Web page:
Nine-year-old Victoria Chant had every reason to look both proud and tearful as she said a last goodbye to her father, Warrant Officer Class 1 Darren Chant, at the Guards Chapel in London on Tuesday morning
The funeral of WO1 Chant was an occasion for both celebrating a remarkable man — larger than life in both physique and character — and for mourning his death.
WO1 Chant, 40, was the most senior of the five men killed by a rogue policeman on Nov 3, while having a tea break at a checkpoint in Helmand province, Afghanistan.
On the very day he died he was to have learnt that he had been promoted to an officer, in recognition of his extraordinary prowess as a soldier. “I could not have wished for a better man to be Regimental Sergeant Major,” wrote Brig David Madden, Regimental Lieutenant Colonel of 1st Bn Grenadier Guards, in his last report on WO1 Chant this spring.
Brig Madden’s was one of a series of moving tributes in which the “formidable” personality of WO1 Chant came across loud and clear, as his instructions to his men always did. “Daz” was as fierce, committed, competitive and foul-mouthed as RSMs are in legend, but the brusque exterior protected a warm heart, well-known both to the soldiers he quietly helped, and his family, whom he adored.
No one knew that better than his three children, Connor, 16, Adam 11, and Victoria. The week after his father died, Connor wrote on Facebook: “I’m so, so, so proud of you. I’m guna (sic) miss you shouting at me to get my hair cut… you were my all, but I know you died doing something you loved, which I respect dearly.”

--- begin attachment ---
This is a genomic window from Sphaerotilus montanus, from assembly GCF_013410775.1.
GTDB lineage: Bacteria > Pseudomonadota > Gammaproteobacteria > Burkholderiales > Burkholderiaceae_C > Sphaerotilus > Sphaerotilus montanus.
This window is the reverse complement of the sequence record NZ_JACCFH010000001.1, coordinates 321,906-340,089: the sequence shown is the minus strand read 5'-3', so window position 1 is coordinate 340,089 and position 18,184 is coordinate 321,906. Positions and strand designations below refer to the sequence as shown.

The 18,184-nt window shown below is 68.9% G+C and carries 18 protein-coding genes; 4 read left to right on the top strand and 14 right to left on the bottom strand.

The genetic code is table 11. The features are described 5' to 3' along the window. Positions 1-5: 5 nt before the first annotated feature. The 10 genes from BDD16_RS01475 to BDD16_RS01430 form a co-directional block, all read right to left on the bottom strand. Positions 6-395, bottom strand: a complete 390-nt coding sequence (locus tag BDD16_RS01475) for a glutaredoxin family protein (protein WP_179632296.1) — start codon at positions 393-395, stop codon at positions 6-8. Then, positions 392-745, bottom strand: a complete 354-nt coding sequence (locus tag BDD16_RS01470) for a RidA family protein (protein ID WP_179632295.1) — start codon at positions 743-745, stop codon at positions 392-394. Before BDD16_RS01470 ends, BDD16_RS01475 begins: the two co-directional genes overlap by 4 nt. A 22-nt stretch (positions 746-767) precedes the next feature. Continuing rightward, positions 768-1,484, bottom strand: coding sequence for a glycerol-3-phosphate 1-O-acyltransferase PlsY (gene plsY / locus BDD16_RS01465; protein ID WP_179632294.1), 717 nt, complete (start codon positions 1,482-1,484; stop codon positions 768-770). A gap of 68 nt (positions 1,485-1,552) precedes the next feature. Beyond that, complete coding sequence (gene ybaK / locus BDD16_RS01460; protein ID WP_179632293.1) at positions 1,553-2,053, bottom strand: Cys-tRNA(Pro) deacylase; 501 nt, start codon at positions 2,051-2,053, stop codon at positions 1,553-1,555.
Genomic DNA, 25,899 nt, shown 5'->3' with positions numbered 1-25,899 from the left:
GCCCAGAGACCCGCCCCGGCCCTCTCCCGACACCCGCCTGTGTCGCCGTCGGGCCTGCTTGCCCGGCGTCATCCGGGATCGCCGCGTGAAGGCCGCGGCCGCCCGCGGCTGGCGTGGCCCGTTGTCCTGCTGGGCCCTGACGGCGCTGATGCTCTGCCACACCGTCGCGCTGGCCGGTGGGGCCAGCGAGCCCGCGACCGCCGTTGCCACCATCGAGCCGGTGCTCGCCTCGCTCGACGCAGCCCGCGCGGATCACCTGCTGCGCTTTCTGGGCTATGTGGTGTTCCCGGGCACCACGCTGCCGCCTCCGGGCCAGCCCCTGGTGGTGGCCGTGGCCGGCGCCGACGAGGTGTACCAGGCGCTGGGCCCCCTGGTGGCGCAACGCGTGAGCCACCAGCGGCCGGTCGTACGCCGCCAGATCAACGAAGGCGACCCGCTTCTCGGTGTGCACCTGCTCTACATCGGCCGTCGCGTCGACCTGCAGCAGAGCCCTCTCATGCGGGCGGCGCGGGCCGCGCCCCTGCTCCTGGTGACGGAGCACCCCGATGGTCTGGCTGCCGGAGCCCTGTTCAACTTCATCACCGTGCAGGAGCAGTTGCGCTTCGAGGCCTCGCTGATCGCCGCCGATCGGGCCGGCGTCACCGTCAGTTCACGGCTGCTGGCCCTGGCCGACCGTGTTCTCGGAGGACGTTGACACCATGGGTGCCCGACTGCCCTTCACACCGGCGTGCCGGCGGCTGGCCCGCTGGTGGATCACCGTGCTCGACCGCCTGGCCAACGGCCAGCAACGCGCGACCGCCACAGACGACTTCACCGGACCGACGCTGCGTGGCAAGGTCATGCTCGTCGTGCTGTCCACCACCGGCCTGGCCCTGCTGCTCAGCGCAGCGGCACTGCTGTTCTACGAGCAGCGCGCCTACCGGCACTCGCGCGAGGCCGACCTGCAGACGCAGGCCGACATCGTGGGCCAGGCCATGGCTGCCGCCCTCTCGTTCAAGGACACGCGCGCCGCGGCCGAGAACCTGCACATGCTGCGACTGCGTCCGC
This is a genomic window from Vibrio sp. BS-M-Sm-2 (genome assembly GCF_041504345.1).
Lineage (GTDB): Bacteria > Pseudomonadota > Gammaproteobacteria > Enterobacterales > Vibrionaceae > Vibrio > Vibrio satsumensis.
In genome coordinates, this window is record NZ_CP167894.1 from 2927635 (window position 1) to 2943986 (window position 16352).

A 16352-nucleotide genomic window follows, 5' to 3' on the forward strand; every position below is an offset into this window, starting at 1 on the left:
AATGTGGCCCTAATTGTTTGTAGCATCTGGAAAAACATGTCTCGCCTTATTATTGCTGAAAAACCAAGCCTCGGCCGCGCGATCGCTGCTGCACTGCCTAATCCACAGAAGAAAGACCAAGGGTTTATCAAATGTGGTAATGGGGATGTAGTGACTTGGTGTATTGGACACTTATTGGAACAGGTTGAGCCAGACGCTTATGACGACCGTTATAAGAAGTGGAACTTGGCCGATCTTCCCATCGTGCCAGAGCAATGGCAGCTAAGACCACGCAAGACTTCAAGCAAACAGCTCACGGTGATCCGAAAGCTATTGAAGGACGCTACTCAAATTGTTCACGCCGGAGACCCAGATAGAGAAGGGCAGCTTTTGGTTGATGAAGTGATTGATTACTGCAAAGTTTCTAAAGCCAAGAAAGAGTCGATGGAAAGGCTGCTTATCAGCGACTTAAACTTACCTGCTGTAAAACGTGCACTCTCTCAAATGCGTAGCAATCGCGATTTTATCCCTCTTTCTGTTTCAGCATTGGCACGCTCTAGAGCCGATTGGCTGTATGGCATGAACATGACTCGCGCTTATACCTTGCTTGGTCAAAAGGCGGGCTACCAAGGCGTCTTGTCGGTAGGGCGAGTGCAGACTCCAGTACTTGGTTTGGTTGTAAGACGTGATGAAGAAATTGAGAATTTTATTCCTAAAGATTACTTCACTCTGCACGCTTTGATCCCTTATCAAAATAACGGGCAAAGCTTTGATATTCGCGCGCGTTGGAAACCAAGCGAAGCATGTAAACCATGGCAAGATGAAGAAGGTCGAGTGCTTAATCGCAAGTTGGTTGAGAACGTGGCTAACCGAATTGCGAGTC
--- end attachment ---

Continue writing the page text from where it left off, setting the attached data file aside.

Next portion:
It was a day for unity in grief. WO1 Chant’s new wife, Nausheen (Sheenie) and his ex-wife, Constance (Connie), embraced as they met in the frosty sunshine before the service.
Together they went off to speak to the Duke of Edinburgh, Colonel in Chief of the Grenadier Guards, who had known WO1 Chant as his driver whenever he visited Wellington Barracks.
As they proceeded into the chapel, the children then held hands for comfort, followed by their father’s coffin draped in the Union flag and topped off with his regimental cap.
For all the solemnity of the setting, and the grandeur of hymns that included Jerusalem and I Vow To Thee, My Country, WO1 Chant’s funeral was a personal service.
He emerged from the tributes as a popular and respected individual with a sense of humour, who would gladly share a port with the padre, when he wasn’t goading his men to excel themselves.
His three children will have fond memories of the man who loved to watch them play sports or take them out to theme parks.
But in February Sheenie Chant is due to give birth to his fourth child. In her tribute to the man to whom she had only been married for an agonisingly brief few months, she said:
“His devotion to his children and myself will never be equalled. I will now raise our son with the strength God gives us until we meet again, darling Darren.”